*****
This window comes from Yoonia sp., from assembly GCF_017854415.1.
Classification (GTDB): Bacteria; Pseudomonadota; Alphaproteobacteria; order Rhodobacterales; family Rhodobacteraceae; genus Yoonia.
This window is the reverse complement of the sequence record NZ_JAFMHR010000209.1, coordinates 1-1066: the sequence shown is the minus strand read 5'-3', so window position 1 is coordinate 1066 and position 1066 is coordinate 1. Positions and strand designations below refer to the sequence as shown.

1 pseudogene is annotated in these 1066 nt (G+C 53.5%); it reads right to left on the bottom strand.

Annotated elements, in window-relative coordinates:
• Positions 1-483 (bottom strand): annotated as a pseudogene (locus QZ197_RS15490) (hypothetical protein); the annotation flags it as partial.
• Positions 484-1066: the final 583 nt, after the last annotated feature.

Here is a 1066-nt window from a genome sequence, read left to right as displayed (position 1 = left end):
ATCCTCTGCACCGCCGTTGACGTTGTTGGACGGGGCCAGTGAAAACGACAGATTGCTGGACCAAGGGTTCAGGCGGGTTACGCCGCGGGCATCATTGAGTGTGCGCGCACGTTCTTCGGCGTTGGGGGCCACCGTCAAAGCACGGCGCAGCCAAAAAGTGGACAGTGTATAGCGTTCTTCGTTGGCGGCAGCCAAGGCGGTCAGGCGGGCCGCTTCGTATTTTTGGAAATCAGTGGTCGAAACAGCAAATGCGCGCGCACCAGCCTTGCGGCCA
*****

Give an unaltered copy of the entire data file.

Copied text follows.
This window comes from Yoonia sp., from assembly GCF_017854415.1.
Classification (GTDB): Bacteria; Pseudomonadota; Alphaproteobacteria; order Rhodobacterales; family Rhodobacteraceae; genus Yoonia.
This window is the reverse complement of the sequence record NZ_JAFMHR010000209.1, coordinates 1-1066: the sequence shown is the minus strand read 5'-3', so window position 1 is coordinate 1066 and position 1066 is coordinate 1. Positions and strand designations below refer to the sequence as shown.

1 pseudogene is annotated in these 1066 nt (G+C 53.5%); it reads right to left on the bottom strand.

Annotated elements, in window-relative coordinates:
• Positions 1-483 (bottom strand): annotated as a pseudogene (locus QZ197_RS15490) (hypothetical protein); the annotation flags it as partial.
• Positions 484-1066: the final 583 nt, after the last annotated feature.

Here is a 1066-nt window from a genome sequence, read left to right as displayed (position 1 = left end):
ATCCTCTGCACCGCCGTTGACGTTGTTGGACGGGGCCAGTGAAAACGACAGATTGCTGGACCAAGGGTTCAGGCGGGTTACGCCGCGGGCATCATTGAGTGTGCGCGCACGTTCTTCGGCGTTGGGGGCCACCGTCAAAGCACGGCGCAGCCAAAAAGTGGACAGTGTATAGCGTTCTTCGTTGGCGGCAGCCAAGGCGGTCAGGCGGGCCGCTTCGTATTTTTGGAAATCAGTGGTCGAAACAGCAAATGCGCGCGCACCAGCCTTGCGGCCA